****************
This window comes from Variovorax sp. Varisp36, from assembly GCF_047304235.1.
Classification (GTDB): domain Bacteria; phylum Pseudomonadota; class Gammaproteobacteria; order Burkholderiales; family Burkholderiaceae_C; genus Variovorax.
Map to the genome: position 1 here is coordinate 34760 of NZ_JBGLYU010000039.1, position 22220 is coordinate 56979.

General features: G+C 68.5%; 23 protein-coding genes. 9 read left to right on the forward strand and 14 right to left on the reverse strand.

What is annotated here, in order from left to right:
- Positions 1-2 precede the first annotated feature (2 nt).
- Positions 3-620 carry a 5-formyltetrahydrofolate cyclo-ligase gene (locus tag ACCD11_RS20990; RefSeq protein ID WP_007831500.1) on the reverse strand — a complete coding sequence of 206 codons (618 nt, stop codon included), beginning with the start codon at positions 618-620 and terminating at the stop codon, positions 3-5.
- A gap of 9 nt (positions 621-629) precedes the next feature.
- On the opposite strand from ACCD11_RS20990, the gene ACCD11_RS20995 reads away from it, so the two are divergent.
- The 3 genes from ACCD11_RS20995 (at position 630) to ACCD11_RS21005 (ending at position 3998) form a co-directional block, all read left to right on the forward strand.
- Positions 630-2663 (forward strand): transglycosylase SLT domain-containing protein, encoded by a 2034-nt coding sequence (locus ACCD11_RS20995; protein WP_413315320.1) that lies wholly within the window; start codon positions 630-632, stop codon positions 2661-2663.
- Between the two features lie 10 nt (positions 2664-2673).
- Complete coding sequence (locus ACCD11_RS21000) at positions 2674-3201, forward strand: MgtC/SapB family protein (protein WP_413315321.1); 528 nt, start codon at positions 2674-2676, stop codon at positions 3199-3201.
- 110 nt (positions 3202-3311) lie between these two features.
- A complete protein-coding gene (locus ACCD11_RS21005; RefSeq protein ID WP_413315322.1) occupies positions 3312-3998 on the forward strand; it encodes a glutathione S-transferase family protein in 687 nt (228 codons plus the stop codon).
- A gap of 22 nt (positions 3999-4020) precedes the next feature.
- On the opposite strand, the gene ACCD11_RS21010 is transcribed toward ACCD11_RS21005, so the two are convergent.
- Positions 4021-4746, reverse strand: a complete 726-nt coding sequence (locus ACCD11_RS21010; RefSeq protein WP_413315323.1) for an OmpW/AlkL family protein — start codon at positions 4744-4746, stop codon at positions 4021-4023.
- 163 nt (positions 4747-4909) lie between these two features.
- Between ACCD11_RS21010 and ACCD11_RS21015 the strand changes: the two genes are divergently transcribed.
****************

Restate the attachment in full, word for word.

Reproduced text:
This window comes from Variovorax sp. Varisp36, from assembly GCF_047304235.1.
Classification (GTDB): domain Bacteria; phylum Pseudomonadota; class Gammaproteobacteria; order Burkholderiales; family Burkholderiaceae_C; genus Variovorax.
Map to the genome: position 1 here is coordinate 34760 of NZ_JBGLYU010000039.1, position 22220 is coordinate 56979.

General features: G+C 68.5%; 23 protein-coding genes. 9 read left to right on the forward strand and 14 right to left on the reverse strand.

What is annotated here, in order from left to right:
- Positions 1-2 precede the first annotated feature (2 nt).
- Positions 3-620 carry a 5-formyltetrahydrofolate cyclo-ligase gene (locus tag ACCD11_RS20990; RefSeq protein ID WP_007831500.1) on the reverse strand — a complete coding sequence of 206 codons (618 nt, stop codon included), beginning with the start codon at positions 618-620 and terminating at the stop codon, positions 3-5.
- A gap of 9 nt (positions 621-629) precedes the next feature.
- On the opposite strand from ACCD11_RS20990, the gene ACCD11_RS20995 reads away from it, so the two are divergent.
- The 3 genes from ACCD11_RS20995 (at position 630) to ACCD11_RS21005 (ending at position 3998) form a co-directional block, all read left to right on the forward strand.
- Positions 630-2663 (forward strand): transglycosylase SLT domain-containing protein, encoded by a 2034-nt coding sequence (locus ACCD11_RS20995; protein WP_413315320.1) that lies wholly within the window; start codon positions 630-632, stop codon positions 2661-2663.
- Between the two features lie 10 nt (positions 2664-2673).
- Complete coding sequence (locus ACCD11_RS21000) at positions 2674-3201, forward strand: MgtC/SapB family protein (protein WP_413315321.1); 528 nt, start codon at positions 2674-2676, stop codon at positions 3199-3201.
- 110 nt (positions 3202-3311) lie between these two features.
- A complete protein-coding gene (locus ACCD11_RS21005; RefSeq protein ID WP_413315322.1) occupies positions 3312-3998 on the forward strand; it encodes a glutathione S-transferase family protein in 687 nt (228 codons plus the stop codon).
- A gap of 22 nt (positions 3999-4020) precedes the next feature.
- On the opposite strand, the gene ACCD11_RS21010 is transcribed toward ACCD11_RS21005, so the two are convergent.
- Positions 4021-4746, reverse strand: a complete 726-nt coding sequence (locus ACCD11_RS21010; RefSeq protein WP_413315323.1) for an OmpW/AlkL family protein — start codon at positions 4744-4746, stop codon at positions 4021-4023.
- 163 nt (positions 4747-4909) lie between these two features.
- Between ACCD11_RS21010 and ACCD11_RS21015 the strand changes: the two genes are divergently transcribed.